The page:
Senator Marco Rubio (R-FL) met with Republicans working on a current version of immigration, a version many of us see as amnesty. Rubio began with “Let’s focus on things we can agree on.” Therein lies the problem. Congressman Steve King (R-IA) left the meeting “red in the face and agitated,” according to National Journal.
“I went to sleep last year before the election believing that all my colleagues believed in the rule of law, and opposed amnesty, and understood the impact of amnesty. And then I woke up the morning after the election and they believed something different.” ~ Rep. Steve King
RSC Chairman Steve Scalise, R-La., opened the immigration discussion by giving the group’s six Senate visitors, Gang of Eight members Rubio and Sen. Jeff Flake of Arizona; their opponents, Sen. Ted Cruz of Texas, Sen. Jeff Sessions of Alabama, and Sen. Mike Lee of Utah; and the high-profile wild card, Sen. Rand Paul of Kentucky two minutes each to make a case for their position on reform. (Five House members playing central roles in the immigration policy process also were given two minutes apiece.) And while Sessions said his anti-amnesty position got the most applause, conversations with dozens of the RSC’s 171 members as they emerged from the session demonstrated no consensus on the way forward.
Some lawmakers trickled out of the meeting sounding as though they’d been trapped in a political echo chamber, uttering phrases like “rule of law,” “repeating our mistakes,” and “1986 all over.”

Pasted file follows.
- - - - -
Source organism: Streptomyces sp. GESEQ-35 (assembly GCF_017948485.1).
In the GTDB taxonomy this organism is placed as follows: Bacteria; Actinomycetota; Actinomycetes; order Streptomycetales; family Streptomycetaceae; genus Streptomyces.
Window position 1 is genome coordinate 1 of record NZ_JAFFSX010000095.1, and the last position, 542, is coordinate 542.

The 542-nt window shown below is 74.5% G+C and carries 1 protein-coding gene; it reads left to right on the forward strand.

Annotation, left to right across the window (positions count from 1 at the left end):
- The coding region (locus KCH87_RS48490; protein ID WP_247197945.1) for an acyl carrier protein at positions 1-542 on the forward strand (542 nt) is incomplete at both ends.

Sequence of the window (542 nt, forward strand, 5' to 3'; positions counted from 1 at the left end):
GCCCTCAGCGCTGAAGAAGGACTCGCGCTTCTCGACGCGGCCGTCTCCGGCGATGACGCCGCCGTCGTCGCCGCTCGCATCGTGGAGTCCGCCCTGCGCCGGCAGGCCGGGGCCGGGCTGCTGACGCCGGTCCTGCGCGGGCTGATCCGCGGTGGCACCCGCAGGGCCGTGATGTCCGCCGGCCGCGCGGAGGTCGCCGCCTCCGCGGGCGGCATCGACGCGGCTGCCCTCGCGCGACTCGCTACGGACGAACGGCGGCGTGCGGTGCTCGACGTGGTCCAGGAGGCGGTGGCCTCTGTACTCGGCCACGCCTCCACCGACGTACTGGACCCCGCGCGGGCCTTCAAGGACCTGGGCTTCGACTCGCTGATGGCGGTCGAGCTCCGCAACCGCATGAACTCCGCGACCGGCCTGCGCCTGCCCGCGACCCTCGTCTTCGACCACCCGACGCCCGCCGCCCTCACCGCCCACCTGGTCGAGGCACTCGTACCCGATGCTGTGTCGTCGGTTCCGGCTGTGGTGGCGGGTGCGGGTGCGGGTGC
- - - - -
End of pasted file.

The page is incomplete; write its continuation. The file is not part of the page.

“Everybody in that room agrees on better border security. Everybody in that room, I think, agrees on fixing the legal immigration system,” Mulvaney said, adding: “What does that leave? That leaves us with the 11 or 12 million people who are here illegally.”
Other members echoed Mulvaney’s diagnosis. When Jordan, a former RSC chairman, was asked about points of conflict among conservatives present at Wednesday’s event, he responded: “What do you think? It’s about the 11 million. That’s always the issue.”
The Senate “Gang of Eight” bill, which includes a path to citizenship for illegal immigrants, served as the baseline for discussion at the meeting. According to accounts from members and staffers inside the room, Lee was perhaps the most aggressive in prosecuting the Senate bill, while Rubio and Flake repeatedly emphasized areas of agreement over potential sticking points.
Leaving a few questions:
1) Is government still given 5 years to secure the border by unspecified means and in unspecified locations?
2) Will Janet Napolitano still be the “decider” of whether or not the border is secure?”
3) If the border is not deemed secure, who will have authority to appoint the planned committee to make it happen?
5) What about E-Verify? I understand the Senate bill eliminates E-Verify immediately and replaces it with…nothing.
6) Are unlimited numbers of relatives still allowed to follow illegals already here?
8) Has it been determined how DHS will track all “immigrants each time they enter and exit the U.S.,” when we already know they can’t track those here legally on VISA’s or those over-staying their VISAs?
11) As with ObamaCare, a skeleton bill was written and Kathleen Sebelius wrote the details. Is this what Janet Napolitano will do? Does Congress no longer take the time to write law?
Give Rep. Steve King’s office a call and thank him for his tenacious protection of the Constitution and the Rule of Law: 202-225-4426 (phone), 202-225-3193 (fax) Twitter: @SteveKingIA